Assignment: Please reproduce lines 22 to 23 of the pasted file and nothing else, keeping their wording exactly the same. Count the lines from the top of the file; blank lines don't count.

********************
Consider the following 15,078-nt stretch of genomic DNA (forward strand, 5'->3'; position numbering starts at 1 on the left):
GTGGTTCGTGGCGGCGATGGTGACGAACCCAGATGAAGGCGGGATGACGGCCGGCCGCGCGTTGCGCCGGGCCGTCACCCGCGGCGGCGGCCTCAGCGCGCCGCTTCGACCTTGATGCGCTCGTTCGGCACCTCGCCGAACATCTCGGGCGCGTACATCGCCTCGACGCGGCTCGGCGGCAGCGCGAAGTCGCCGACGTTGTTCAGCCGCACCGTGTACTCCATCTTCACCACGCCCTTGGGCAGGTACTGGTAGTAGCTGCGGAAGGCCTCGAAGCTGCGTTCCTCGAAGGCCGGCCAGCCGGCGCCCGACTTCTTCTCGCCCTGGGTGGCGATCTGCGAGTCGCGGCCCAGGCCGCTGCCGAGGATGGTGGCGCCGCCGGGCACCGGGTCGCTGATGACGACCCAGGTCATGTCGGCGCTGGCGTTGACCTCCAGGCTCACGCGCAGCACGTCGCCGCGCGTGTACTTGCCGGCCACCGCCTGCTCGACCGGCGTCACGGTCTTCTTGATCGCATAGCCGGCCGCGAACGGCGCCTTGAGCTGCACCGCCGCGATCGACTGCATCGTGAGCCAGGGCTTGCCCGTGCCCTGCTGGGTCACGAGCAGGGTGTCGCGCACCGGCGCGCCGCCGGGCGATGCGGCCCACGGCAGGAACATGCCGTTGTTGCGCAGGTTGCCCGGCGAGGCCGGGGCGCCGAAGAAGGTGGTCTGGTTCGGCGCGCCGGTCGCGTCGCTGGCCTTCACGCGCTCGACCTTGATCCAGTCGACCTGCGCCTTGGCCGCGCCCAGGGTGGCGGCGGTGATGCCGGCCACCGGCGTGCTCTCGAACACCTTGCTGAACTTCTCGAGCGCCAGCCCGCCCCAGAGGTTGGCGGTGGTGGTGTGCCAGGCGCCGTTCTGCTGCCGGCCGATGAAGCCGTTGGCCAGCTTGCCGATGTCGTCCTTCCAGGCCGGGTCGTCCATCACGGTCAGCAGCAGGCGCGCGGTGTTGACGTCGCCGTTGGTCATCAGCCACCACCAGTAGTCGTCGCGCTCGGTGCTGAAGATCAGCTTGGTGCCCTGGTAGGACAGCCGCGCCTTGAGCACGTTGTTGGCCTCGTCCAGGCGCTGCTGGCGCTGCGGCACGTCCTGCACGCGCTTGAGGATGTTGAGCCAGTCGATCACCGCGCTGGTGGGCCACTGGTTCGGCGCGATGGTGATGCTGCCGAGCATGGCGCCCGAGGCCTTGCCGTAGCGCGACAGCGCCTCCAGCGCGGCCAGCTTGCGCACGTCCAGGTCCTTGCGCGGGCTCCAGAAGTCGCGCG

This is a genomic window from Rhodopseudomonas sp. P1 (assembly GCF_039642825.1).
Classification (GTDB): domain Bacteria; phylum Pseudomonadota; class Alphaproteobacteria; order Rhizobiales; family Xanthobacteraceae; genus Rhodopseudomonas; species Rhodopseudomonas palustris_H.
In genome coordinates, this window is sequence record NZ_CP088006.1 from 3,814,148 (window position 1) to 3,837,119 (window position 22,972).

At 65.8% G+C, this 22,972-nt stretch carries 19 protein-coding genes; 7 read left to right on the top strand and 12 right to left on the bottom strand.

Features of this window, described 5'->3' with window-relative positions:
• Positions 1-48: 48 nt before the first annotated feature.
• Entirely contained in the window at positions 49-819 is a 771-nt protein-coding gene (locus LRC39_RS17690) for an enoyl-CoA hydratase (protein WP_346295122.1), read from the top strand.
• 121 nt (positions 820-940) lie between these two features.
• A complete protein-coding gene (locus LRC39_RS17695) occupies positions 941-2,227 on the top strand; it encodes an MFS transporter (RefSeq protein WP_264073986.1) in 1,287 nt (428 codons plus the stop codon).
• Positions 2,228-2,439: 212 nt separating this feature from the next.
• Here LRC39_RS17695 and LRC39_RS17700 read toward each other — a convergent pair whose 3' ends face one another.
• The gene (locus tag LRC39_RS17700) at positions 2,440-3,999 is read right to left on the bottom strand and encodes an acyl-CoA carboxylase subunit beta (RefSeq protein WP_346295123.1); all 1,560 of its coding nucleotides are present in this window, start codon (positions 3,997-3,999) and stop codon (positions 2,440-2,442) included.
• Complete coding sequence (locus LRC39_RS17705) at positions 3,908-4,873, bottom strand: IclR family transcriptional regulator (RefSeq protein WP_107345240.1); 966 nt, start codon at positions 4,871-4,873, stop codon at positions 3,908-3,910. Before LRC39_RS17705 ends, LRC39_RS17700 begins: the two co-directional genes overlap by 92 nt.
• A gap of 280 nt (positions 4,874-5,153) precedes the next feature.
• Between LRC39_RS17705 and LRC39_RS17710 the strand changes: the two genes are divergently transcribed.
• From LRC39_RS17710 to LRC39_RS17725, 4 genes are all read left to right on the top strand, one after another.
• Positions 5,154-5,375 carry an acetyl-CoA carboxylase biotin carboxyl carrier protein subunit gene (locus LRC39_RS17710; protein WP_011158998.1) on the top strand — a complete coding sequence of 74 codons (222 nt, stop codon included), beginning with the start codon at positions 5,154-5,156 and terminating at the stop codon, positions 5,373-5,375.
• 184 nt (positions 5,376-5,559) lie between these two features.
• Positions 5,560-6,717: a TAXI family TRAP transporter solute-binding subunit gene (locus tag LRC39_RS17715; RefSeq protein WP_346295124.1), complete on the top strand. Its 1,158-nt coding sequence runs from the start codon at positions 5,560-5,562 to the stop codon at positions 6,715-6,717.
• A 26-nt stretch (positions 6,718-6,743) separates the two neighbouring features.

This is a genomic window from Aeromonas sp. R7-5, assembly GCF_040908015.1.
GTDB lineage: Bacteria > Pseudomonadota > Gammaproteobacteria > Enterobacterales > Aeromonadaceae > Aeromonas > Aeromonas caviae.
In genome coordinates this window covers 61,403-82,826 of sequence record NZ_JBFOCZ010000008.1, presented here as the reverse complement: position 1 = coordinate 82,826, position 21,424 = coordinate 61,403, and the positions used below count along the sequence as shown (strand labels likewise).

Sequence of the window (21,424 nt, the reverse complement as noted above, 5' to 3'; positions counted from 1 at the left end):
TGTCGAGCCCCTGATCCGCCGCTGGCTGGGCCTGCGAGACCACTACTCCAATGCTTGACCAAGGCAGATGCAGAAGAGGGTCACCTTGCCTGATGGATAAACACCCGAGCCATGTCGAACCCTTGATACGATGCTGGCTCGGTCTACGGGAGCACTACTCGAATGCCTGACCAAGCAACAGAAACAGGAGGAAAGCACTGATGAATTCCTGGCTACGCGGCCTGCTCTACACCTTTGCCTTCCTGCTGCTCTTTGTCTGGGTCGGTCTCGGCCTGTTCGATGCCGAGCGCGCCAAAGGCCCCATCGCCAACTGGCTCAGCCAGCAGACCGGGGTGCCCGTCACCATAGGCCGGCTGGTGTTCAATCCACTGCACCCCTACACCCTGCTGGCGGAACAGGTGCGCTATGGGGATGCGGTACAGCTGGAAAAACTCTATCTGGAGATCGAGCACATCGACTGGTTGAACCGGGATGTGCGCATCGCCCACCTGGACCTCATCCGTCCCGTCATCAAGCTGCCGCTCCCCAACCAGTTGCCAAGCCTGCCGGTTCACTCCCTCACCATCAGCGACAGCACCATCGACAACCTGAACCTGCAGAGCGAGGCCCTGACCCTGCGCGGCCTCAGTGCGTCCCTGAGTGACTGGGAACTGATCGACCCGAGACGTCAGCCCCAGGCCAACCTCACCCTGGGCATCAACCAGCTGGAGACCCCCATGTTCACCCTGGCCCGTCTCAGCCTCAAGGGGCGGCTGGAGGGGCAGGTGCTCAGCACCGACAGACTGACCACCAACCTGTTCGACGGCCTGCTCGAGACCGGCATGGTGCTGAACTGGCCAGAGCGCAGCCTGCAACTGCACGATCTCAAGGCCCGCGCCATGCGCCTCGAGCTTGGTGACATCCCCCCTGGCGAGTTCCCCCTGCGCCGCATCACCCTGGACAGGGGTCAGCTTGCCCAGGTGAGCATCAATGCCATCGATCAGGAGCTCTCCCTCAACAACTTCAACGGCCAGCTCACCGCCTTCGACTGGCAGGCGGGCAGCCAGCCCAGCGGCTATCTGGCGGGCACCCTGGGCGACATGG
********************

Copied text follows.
• A 26-nt stretch (positions 6,718-6,743) separates the two neighbouring features.

This is a genomic window from Aeromonas sp. R7-5, assembly GCF_040908015.1.